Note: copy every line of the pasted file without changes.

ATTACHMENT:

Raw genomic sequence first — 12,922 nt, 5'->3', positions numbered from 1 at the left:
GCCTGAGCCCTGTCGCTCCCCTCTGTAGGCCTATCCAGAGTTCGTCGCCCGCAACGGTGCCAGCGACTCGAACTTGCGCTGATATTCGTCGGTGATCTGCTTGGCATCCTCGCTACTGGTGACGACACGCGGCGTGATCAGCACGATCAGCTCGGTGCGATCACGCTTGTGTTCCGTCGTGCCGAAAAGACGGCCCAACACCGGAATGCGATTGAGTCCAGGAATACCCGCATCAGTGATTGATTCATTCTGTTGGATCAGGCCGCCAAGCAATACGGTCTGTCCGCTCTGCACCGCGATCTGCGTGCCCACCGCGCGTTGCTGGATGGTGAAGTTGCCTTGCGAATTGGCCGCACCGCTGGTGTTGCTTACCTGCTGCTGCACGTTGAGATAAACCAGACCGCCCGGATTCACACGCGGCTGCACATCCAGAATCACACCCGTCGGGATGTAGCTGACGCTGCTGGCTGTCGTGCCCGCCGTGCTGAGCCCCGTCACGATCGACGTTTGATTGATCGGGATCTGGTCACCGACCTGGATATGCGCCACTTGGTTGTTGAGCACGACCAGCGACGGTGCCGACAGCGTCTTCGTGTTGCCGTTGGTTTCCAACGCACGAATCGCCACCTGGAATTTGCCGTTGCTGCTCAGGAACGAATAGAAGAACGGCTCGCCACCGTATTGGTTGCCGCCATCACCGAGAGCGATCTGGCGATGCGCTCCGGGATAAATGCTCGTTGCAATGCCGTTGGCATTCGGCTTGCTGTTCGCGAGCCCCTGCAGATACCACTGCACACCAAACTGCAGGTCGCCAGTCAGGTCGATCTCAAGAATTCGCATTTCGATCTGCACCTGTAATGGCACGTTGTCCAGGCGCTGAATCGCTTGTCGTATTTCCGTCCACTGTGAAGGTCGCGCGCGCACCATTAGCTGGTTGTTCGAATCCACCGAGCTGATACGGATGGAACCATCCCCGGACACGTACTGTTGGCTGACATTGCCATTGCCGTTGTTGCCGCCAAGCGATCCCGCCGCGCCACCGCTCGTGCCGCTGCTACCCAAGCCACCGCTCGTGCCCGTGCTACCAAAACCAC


Raw genomic sequence first — 12,922 nt, 5'->3', positions numbered from 1 at the left:
GCCTGAGCCCTGTCGCTCCCCTCTGTAGGCCTATCCAGAGTTCGTCGCCCGCAACGGTGCCAGCGACTCGAACTTGCGCTGATATTCGTCGGTGATCTGCTTGGCATCCTCGCTACTGGTGACGACACGCGGCGTGATCAGCACGATCAGCTCGGTGCGATCACGCTTGTGTTCCGTCGTGCCGAAAAGACGGCCCAACACCGGAATGCGATTGAGTCCAGGAATACCCGCATCAGTGATTGATTCATTCTGTTGGATCAGGCCGCCAAGCAATACGGTCTGTCCGCTCTGCACCGCGATCTGCGTGCCCACCGCGCGTTGCTGGATGGTGAAGTTGCCTTGCGAATTGGCCGCACCGCTGGTGTTGCTTACCTGCTGCTGCACGTTGAGATAAACCAGACCGCCCGGATTCACACGCGGCTGCACATCCAGAATCACACCCGTCGGGATGTAGCTGACGCTGCTGGCTGTCGTGCCCGCCGTGCTGAGCCCCGTCACGATCGACGTTTGATTGATCGGGATCTGGTCACCGACCTGGATATGCGCCACTTGGTTGTTGAGCACGACCAGCGACGGTGCCGACAGCGTCTTCGTGTTGCCGTTGGTTTCCAACGCACGAATCGCCACCTGGAATTTGCCGTTGCTGCTCAGGAACGAATAGAAGAACGGCTCGCCACCGTATTGGTTGCCGCCATCACCGAGAGCGATCTGGCGATGCGCTCCGGGATAAATGCTCGTTGCAATGCCGTTGGCATTCGGCTTGCTGTTCGCGAGCCCCTGCAGATACCACTGCACACCAAACTGCAGGTCGCCAGTCAGGTCGATCTCAAGAATTCGCATTTCGATCTGCACCTGTAATGGCACGTTGTCCAGGCGCTGAATCGCTTGTCGTATTTCCGTCCACTGTGAAGGTCGCGCGCGCACCATTAGCTGGTTGTTCGAATCCACCGAGCTGATACGGATGGAACCATCCCCGGACACGTACTGTTGGCTGACATTGCCATTGCCGTTGTTGCCGCCAAGCGATCCCGCCGCGCCACCGCTCGTGCCGCTGCTACCCAAGCCACCGCTCGTGCCCGTGCTACCAAAACCAC